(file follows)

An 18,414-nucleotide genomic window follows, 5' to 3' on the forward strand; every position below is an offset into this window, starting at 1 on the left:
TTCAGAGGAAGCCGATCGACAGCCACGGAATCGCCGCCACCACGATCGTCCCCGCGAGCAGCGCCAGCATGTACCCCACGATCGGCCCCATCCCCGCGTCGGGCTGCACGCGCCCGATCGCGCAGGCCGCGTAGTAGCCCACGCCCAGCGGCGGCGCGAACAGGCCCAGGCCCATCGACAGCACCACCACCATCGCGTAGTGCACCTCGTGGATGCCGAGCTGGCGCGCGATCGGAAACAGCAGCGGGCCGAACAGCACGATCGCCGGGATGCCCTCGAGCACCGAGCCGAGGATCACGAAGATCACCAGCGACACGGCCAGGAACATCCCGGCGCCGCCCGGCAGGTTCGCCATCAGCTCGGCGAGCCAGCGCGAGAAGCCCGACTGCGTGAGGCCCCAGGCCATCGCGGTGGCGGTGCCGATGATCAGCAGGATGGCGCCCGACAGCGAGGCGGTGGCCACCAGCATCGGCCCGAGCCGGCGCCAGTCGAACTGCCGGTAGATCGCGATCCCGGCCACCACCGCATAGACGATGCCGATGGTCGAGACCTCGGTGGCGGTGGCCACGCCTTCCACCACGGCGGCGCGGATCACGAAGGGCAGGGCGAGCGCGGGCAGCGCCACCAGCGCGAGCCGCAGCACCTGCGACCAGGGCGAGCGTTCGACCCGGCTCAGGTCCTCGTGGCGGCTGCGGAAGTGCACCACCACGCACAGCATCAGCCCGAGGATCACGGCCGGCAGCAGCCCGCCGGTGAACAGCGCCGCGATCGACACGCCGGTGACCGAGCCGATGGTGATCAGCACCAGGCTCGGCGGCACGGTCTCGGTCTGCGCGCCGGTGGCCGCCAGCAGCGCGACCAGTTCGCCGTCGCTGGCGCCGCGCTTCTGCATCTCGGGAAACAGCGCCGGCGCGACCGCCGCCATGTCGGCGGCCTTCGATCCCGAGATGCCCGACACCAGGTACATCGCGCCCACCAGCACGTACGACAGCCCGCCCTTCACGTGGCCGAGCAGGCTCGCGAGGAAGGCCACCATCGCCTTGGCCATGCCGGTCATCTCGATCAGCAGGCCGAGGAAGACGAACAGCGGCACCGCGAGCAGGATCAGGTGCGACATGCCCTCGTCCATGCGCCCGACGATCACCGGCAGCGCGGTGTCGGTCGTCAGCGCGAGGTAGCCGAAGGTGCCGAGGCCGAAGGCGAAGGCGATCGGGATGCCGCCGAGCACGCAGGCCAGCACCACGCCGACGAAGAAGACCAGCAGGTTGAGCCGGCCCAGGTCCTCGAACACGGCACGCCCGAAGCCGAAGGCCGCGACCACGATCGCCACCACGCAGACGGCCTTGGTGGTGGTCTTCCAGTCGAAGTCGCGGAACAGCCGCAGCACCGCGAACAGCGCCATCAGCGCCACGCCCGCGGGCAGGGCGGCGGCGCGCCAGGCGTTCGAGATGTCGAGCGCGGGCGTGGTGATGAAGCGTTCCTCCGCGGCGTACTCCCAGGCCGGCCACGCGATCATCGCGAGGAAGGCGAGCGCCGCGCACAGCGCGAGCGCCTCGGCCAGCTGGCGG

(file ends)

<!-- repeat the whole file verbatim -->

An 18,414-nucleotide genomic window follows, 5' to 3' on the forward strand; every position below is an offset into this window, starting at 1 on the left:
TTCAGAGGAAGCCGATCGACAGCCACGGAATCGCCGCCACCACGATCGTCCCCGCGAGCAGCGCCAGCATGTACCCCACGATCGGCCCCATCCCCGCGTCGGGCTGCACGCGCCCGATCGCGCAGGCCGCGTAGTAGCCCACGCCCAGCGGCGGCGCGAACAGGCCCAGGCCCATCGACAGCACCACCACCATCGCGTAGTGCACCTCGTGGATGCCGAGCTGGCGCGCGATCGGAAACAGCAGCGGGCCGAACAGCACGATCGCCGGGATGCCCTCGAGCACCGAGCCGAGGATCACGAAGATCACCAGCGACACGGCCAGGAACATCCCGGCGCCGCCCGGCAGGTTCGCCATCAGCTCGGCGAGCCAGCGCGAGAAGCCCGACTGCGTGAGGCCCCAGGCCATCGCGGTGGCGGTGCCGATGATCAGCAGGATGGCGCCCGACAGCGAGGCGGTGGCCACCAGCATCGGCCCGAGCCGGCGCCAGTCGAACTGCCGGTAGATCGCGATCCCGGCCACCACCGCATAGACGATGCCGATGGTCGAGACCTCGGTGGCGGTGGCCACGCCTTCCACCACGGCGGCGCGGATCACGAAGGGCAGGGCGAGCGCGGGCAGCGCCACCAGCGCGAGCCGCAGCACCTGCGACCAGGGCGAGCGTTCGACCCGGCTCAGGTCCTCGTGGCGGCTGCGGAAGTGCACCACCACGCACAGCATCAGCCCGAGGATCACGGCCGGCAGCAGCCCGCCGGTGAACAGCGCCGCGATCGACACGCCGGTGACCGAGCCGATGGTGATCAGCACCAGGCTCGGCGGCACGGTCTCGGTCTGCGCGCCGGTGGCCGCCAGCAGCGCGACCAGTTCGCCGTCGCTGGCGCCGCGCTTCTGCATCTCGGGAAACAGCGCCGGCGCGACCGCCGCCATGTCGGCGGCCTTCGATCCCGAGATGCCCGACACCAGGTACATCGCGCCCACCAGCACGTACGACAGCCCGCCCTTCACGTGGCCGAGCAGGCTCGCGAGGAAGGCCACCATCGCCTTGGCCATGCCGGTCATCTCGATCAGCAGGCCGAGGAAGACGAACAGCGGCACCGCGAGCAGGATCAGGTGCGACATGCCCTCGTCCATGCGCCCGACGATCACCGGCAGCGCGGTGTCGGTCGTCAGCGCGAGGTAGCCGAAGGTGCCGAGGCCGAAGGCGAAGGCGATCGGGATGCCGCCGAGCACGCAGGCCAGCACCACGCCGACGAAGAAGACCAGCAGGTTGAGCCGGCCCAGGTCCTCGAACACGGCACGCCCGAAGCCGAAGGCCGCGACCACGATCGCCACCACGCAGACGGCCTTGGTGGTGGTCTTCCAGTCGAAGTCGCGGAACAGCCGCAGCACCGCGAACAGCGCCATCAGCGCCACGCCCGCGGGCAGGGCGGCGGCGCGCCAGGCGTTCGAGATGTCGAGCGCGGGCGTGGTGATGAAGCGTTCCTCCGCGGCGTACTCCCAGGCCGGCCACGCGATCATCGCGAGGAAGGCGAGCGCCGCGCACAGCGCGAGCGCCTCGGCCAGCTGGCGG